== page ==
You really need to explore and be persistent to find the sweet things in Jakarta. I find it strange that things that are readily available and so cheap in malls in Manila are hard to find and expensive here (Random things like simple glass vases, a salad spinner, etc.) People wont really tell you about them, unless you specifically ask. When you ask, Jakartans can be very helpful… And can lead you to amazing finds!
Blogging, taking pictures, baking and DIY have given fulfillment to my life here. Because though it can be challenging to find the “ingredients”, it’s fulfilling creating something I find beautiful in the end.
4. For a first time visitor coming to Jakarta, what would you recommend they try out that is uniquely Jakartan? A specific food, activity, or place?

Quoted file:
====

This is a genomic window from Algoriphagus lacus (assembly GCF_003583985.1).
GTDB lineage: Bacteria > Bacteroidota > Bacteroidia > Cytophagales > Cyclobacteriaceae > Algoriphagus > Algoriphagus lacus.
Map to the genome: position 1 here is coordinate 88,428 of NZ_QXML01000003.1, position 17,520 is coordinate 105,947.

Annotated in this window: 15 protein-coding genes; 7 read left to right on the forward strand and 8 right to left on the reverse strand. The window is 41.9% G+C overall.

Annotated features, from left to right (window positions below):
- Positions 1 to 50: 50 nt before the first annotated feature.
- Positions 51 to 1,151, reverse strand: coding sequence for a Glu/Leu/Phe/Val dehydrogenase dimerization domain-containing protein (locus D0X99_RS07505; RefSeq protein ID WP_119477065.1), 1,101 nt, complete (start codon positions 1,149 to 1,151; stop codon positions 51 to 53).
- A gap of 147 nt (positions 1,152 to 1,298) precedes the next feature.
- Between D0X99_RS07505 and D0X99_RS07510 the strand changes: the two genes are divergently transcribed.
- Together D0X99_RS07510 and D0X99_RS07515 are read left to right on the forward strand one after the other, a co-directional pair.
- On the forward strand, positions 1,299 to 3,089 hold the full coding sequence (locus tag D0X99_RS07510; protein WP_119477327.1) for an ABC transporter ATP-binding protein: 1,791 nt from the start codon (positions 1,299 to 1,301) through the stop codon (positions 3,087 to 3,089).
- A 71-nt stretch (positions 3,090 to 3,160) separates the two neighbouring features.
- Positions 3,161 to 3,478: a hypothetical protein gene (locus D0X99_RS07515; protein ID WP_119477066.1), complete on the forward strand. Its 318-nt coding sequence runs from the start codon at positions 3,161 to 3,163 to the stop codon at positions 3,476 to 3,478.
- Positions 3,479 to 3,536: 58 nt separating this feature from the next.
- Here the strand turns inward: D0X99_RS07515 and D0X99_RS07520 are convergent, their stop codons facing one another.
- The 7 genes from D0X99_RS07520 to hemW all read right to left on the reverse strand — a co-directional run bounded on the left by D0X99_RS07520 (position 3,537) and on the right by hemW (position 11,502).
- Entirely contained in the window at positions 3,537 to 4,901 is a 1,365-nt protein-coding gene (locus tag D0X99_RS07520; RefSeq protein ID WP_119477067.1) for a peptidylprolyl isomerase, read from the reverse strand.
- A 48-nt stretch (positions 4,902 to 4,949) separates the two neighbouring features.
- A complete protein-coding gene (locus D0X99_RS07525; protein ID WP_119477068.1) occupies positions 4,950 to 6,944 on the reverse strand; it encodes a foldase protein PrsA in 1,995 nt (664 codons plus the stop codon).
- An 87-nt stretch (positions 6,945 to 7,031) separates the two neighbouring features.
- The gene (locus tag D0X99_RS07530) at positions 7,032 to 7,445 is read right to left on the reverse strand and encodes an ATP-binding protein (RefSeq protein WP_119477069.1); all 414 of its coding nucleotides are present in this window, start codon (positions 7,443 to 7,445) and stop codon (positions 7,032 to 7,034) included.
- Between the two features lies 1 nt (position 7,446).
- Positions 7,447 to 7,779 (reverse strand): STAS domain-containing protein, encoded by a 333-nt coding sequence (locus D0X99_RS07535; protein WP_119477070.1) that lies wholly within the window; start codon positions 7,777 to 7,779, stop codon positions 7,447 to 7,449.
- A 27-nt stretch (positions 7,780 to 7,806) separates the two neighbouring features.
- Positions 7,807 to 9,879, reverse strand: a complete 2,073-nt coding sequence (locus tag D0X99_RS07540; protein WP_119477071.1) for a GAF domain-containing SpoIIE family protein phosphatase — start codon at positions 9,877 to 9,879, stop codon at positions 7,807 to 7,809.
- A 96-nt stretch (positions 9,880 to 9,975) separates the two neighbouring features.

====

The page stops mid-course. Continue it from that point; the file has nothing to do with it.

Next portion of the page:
Cream bath in a salon or spa! It’s a spa treatment that I’ve only ever found here. Even men should try it. I know many male Jakartans who enjoy this luxurious treat!
5. If someone was to move to Jakarta shortly, what would be your biggest piece of advice for them?
Learn the language as soon as possible. Pay for a professional language course if you have to. It will greatly reduce the stress!
6. What’s the one thing you wish you had brought or brought more of?
I usually bring stuff for the home in Jakarta, that are readily available in Manila. This is a really geeky answer but here are the things that I make sure to bring from Manila to Jakarta:
– Baygon roach baits (safe way of dealing with cockroaches without spraying anything into the air and harming pets/children)
– Aquasana shower head filter and refills (to filter and dechlorinate our shower water)
– Potentilla Tea Party oil diffuser for a sweet smelling home
Other than that, the rest are just icing on the cake. But to be honest I bring a lot of things from Manila to Jakarta. So many things are not available here, or are much cheaper in Manila or IKEA in SG/KL
Jakarta Expat Socialite